On 10 July 2009 Steve Kehlet said: “For a while I’ve been reading I Love Typography, which describes itself as a means of bringing the subject of Typography to the masses. I am definitely part of the masses, I know I don’t have the critical eye and patience needed for good page design, as made evident by my site with its uninspired look, horrible colors, blocky layout, and general failure to render properly in any browser but Safari. But as I Love Typography says, it is truly inspiring at times to see these beautiful fonts and what people have done with them. Each article showcases numerous typefaces and sometimes works of art created with them. It’s a fascinating read on a beautiful topic I now realize I know so little about.” So he starts to look at it:
Context Driven Topologies are mathematical groups of ideas and information transmitted over computers and networks. Their form and process are expressed using drawings and specifications. Their purpose is to organize and drive network topologies to answer questions and derive meaning from data collections of any size, particularly in open source environments. The purpose of answering questions and deriving meaning is to foster Collective Intelligence. Refer to Wikipedia Unassessed Systems for related work.
The default form envisioned for storage mode is a spiral. Groups of ideas and information can be rearranged infinite ways while working with or distributing to and from precise locations. Locations can be physical, conceptual, or a combination of both. Assuming constructing exchanges and working this way is possible, what shapes and topologies would be most effective? What are their properties? What do they have in common? What would a computer and network language about these pathways, densities, colors, transparencies, forms, linkages and exchanges look like?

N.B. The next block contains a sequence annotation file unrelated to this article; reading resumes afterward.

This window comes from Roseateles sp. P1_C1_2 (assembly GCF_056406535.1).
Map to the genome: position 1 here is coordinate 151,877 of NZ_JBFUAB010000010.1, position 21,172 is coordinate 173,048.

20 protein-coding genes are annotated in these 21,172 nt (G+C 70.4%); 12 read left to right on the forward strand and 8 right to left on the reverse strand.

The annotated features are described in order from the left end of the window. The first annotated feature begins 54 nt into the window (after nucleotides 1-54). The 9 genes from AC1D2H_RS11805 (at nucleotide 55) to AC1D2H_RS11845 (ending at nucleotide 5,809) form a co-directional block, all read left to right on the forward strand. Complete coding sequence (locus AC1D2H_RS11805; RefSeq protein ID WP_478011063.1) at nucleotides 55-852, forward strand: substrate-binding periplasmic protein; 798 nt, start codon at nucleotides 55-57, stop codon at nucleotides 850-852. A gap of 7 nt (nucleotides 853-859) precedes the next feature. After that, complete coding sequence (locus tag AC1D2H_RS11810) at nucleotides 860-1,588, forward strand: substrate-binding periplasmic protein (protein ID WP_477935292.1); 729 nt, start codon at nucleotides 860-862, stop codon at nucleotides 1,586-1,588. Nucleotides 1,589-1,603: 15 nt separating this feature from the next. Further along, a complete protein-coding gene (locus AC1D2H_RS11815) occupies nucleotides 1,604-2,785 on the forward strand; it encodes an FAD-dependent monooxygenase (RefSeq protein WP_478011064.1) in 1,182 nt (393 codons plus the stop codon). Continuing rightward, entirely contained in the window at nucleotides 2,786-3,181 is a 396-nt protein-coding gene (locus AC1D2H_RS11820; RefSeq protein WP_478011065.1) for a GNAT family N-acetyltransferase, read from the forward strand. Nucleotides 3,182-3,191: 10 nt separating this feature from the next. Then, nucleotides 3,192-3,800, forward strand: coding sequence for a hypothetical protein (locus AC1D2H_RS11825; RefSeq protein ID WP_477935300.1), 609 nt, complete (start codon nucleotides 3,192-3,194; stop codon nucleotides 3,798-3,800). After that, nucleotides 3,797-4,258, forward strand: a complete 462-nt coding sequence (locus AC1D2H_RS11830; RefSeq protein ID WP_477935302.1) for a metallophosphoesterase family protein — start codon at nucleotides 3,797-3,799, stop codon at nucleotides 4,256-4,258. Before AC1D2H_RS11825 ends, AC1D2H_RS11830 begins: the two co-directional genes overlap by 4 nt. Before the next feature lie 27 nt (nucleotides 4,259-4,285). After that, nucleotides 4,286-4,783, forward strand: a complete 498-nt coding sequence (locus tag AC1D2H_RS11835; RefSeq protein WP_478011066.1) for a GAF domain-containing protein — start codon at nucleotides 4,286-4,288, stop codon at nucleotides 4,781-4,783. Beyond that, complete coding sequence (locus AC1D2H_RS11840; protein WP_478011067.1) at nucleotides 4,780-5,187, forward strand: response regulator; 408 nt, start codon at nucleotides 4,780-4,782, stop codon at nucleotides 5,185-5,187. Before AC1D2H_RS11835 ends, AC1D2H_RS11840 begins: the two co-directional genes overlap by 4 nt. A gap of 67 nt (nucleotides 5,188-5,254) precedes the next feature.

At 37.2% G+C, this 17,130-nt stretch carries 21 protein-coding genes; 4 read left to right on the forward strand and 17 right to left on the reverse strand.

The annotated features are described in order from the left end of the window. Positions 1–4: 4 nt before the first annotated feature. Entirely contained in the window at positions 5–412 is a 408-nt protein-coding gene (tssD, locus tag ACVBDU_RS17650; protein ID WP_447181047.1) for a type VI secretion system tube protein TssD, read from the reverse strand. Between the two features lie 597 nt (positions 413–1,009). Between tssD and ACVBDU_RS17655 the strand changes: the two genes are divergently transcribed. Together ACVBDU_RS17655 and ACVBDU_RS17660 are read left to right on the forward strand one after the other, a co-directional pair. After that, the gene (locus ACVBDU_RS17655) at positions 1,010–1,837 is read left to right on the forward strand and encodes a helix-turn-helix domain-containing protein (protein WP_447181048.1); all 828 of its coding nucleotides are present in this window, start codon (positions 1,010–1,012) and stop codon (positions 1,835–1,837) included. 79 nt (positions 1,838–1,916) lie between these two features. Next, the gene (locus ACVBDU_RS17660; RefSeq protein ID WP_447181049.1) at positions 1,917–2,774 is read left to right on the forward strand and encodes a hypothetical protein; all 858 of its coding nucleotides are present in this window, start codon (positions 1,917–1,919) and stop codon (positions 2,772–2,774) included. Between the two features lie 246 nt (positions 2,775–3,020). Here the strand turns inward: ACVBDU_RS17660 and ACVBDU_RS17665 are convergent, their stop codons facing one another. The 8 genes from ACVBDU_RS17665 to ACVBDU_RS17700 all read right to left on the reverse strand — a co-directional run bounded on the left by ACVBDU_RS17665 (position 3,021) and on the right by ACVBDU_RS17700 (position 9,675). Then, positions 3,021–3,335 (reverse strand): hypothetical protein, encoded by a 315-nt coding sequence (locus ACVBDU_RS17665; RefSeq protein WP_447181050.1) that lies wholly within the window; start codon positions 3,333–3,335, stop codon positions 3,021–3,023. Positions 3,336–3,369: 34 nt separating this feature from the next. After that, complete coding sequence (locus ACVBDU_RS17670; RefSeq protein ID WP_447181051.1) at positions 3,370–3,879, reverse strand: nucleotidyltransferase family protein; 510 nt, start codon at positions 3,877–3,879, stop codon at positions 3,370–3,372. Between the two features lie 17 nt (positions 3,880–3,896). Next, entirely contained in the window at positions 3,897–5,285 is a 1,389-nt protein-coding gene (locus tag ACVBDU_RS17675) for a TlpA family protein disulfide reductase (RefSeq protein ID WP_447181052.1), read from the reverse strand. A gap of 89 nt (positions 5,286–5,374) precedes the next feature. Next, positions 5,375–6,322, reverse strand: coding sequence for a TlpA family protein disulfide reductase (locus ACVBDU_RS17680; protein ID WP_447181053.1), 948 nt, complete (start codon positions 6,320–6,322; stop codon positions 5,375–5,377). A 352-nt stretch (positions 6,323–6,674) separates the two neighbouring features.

Its too complicated to wonder about ALL possible forms, the question can be simplified by just concentrating on spirals for an example. Therefore, a previous post Spiral Model is expanded to incorporate slides prepared by A&A Director Vera W. de Spinadel for a Postgraduate class on Form and Mathematics which focuses on logic and technique. Dr. de Spindel remarks “Of course this has a lot to do with the subject of Context Driven Topologies“. Lets see what this means to computers and networks, starting with :
According to Wikipedia on November 22, 2006: The spiral model is a software development process combining elements of both design and prototyping-in-stages, in an effort to combine advantages of top-down and bottom-up concepts. What a perfect shape spirals are to portray complex evolving relationships. Just imagine the possibilities using spirals as a base structure.
Now for Vera’s slides:
English captions to be completed at a later date – this slide says “Carrying out some modifications in the process of construction of this spiral, we are going to build other linked with the Numbers of the FNMPP. In the following figure details of the construction are shown.”
Of course spirals are seen in nature and architecture. Rough translation “Finally, in the country of the Architectural Design, fits to mention the interesting antecedent of the Spiral building, built by the Arq. Fumihiko Maki in Tokyo, Japan in 1985. Maki gue prizewinner with the Prize Pritzker in 1993 and in its Spiral building has utilized the geometry of the curve, that conjugates marvelously the concepts of fragment and unattainable center. The geometric figure is an evocation of the ones that are found in Kyoto, in the famous Temple of Ginkakuji (Silver Building) 1338-1573 and in the Temple of Kinkakuji (Building of Gold) 1398, reconstructed in 1955. Though these denominations of Gold and Silver have religious and historic meaning, they would be able to serve of example to design making use of so much, metallic spirals flat curves like helicoides metallic.”
The question Vera is looking for is geometrical interpretations of the members of the family of metallic means – which she discovered in 1997. She found a relationship of the golden mean with the pentagon and another of the silver mean with the octagon. And that was all, there were no more relationships with polygons. So, she began trying to construct metallic spirals, generalizing the well known golden spiral – and was successful! She introduced a family of metallic spirals and continues intensively working with the silver spiral. There will be more to see when she presents at the International Conference on Geometry and Graphics ICGG-2008 in Dresden Germany.
Other computer and network systems that may be interesting to study in terms of forms, dynamic properties, geometry and graphics to streamline information that have been highlighted in recent discussions include: